FILE PHOTO: People visit a mural ahead of the one year anniversary of Elijah McClain's death

Paramedic gets 5 years in prison for Elijah McClain’s death in rare case against medical responders

DENVER (AP) — A Colorado paramedic was sentenced Friday to five years in prison for the death of Elijah McClain in a rare prosecution of medical responders that has left officials rethinking how they treat people in police custody.

The convictions of Peter Cichuniec and a fellow paramedic sent shock waves through the ranks of paramedics across the U.S. and thrust their profession into the acrimonious fight over social justice sparked by the 2020 murder of George Floyd by Minneapolis police.

Cichuniec and Jeremy Cooper were both convicted in December of criminally negligent homicide for administering the sedative ultimately blamed for killing McClain, a 23-year-old Black massage therapist, in 2019. Cichuniec was also convicted the more serious charge of second-degree assault for giving a drug without consent or a legitimate medical purpose.

McClain’s mother, Sheneen, raised her fist in the air as she left the courtroom following Friday’s sentencing, as she’s done after previous hearings. Cichuniec had faced up to 16 years in prison on the assault charge, and the five-year sentence was the minimum the judge could have given Cichuniec under sentencing guidelines.

READ MORE: Former Colorado police officer appeals conviction in Black man Elijah McClain’s death

Someone from Cichuniec’s family called out, “Love you Pete” as he looked back and waved at them before leaving court in handcuffs.

In testimony before the sentence was handed down by Judge Mark Warner, Sheneen McClain said she once dreamed of being a firefighter and considered them heroes “until the day they took my son’s life.”

“You are a local hero no more,” she said as Cichuniec sat with his attorneys at a nearby table. “Next time, think for yourself and do not follow the direction of a crowd of cowards.”

She added that the other paramedics could have intervened “simply by just saying, ‘Stop hurting my patient.’”

Cichuniec — who has been in custody since his conviction and was handcuffed and shackled for the hearing — asked the judge for mercy. He wiped away tears as family members and friends testified as character witnesses on his behalf, and later told the judge he had spent his 18-year career as a firefighter and paramedic putting his own life on the line and putting other lives before his own.

“I have never backed down from a call and I’ve had more things happen to me than you can imagine,” he said. “It sickened me when the prosecution said during their closing argument that I showed no remorse for Elijah. … There was absolutely no intent to cause any harm to Elijah McClain.”

Cichuniec’s wife said after the hearing she was “relatively relieved” by the outcome since it was the most lenient sentence her husband could have received.

“It’s almost better knowing,” Katy Cichuniec said.

Firefighters and officials from their union have criticized the state’s prosecution of Cichuniec and said it was discouraging firefighters from becoming paramedics, decreasing the number of qualified personnel in emergencies and thereby putting lives at risk.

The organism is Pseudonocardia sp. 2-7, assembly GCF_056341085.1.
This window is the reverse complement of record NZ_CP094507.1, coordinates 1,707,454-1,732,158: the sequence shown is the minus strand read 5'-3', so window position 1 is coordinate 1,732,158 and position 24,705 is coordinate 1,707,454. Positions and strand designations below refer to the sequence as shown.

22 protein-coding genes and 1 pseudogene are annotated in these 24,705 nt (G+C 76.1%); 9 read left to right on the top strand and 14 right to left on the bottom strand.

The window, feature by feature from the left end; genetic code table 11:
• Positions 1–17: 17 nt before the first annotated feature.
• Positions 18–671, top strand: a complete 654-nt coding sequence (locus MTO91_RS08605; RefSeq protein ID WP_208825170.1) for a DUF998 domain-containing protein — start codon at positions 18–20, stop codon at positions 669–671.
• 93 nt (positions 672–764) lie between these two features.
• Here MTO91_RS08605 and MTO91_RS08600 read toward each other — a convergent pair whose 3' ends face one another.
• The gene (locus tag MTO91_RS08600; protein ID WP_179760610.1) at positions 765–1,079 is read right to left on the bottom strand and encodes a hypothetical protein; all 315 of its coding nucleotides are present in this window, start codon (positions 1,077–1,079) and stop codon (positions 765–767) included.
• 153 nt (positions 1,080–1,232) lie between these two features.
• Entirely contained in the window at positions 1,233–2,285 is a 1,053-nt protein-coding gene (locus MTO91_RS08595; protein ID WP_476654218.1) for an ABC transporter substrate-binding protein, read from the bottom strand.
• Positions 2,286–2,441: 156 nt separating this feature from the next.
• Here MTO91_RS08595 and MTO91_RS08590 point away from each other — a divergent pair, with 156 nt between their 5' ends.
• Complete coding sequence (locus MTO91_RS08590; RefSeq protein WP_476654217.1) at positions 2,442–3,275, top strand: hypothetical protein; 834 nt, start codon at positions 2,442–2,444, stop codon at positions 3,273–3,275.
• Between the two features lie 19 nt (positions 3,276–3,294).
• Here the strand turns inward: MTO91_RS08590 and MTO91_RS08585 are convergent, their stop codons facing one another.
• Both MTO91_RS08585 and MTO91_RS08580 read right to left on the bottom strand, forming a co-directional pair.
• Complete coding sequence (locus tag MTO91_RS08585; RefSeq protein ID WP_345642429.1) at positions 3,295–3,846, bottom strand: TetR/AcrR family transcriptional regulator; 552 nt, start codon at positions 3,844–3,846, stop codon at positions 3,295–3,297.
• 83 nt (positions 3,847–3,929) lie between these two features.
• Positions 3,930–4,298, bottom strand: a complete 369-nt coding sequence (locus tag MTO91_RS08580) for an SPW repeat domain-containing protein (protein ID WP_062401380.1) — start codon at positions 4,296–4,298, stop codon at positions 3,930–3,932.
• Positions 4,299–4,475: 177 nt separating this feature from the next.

“Convicting Pete for the death is not justice. It’s the very definition of a scapegoat,” said former Aurora Fire Lieutenant John Lauder, who recently retired after working with Cichuniec over two decades. “But for the grace of God, it could be us in jail. The result of this decision will have a negative impact on patient care throughout the nation. Will paramedics now be held be held responsible for outcomes beyond their control?”

McClain’s death received little attention initially but gained renewed interest as mass protests swept the nation in 2020, with his name becoming a rallying cry for critics of racial injustice in policing.

READ MORE: What to know about the cases against police and paramedics surrounding Elijah McClain’s death

McClain was stopped by police after a 911 caller reported he looked suspicious walking down the street waving his arms and wearing a face mask on Aug. 24, 2019, in the Denver suburb of Aurora. McClain, who had been listening to music with earbuds, seemed caught off guard when an officer put his hands on him within seconds of approaching him. That began a struggle including a neck hold and a restraint that lasted about 20 minutes before McClain was injected with 500 milligrams of ketamine. He suffered cardiac arrest on the way to the hospital and was taken off life support three days later.

Experts testified that the sedative ultimately killed McClain, who was already weakened from struggling to breathe while being pinned down after inhaling vomit into his lungs during the struggle with police.

Prosecutors said the paramedics did not conduct basic medical checks of McClain, such as taking his pulse, before giving him the ketamine. The dose was too much for someone of his size — 140 pounds (64 kilograms), experts testified. Prosecutors say they also did not monitor McClain immediately after giving him the sedative but instead left him lying on the ground, making it harder to breathe.

The case highlighted gaps in medical procedures for sedations of people in police custody that experts said must be addressed so more deaths can be prevented.

The sole police officer convicted in McClain’s death, Randy Roedema, was convicted of criminally negligent homicide. He was sentenced to 14 months in jail in January. Two other officers who were indicted were acquitted following weekslong jury trials.

Cooper, who is scheduled to be sentenced in April, faces a sentence that could range from probation to three years in prison.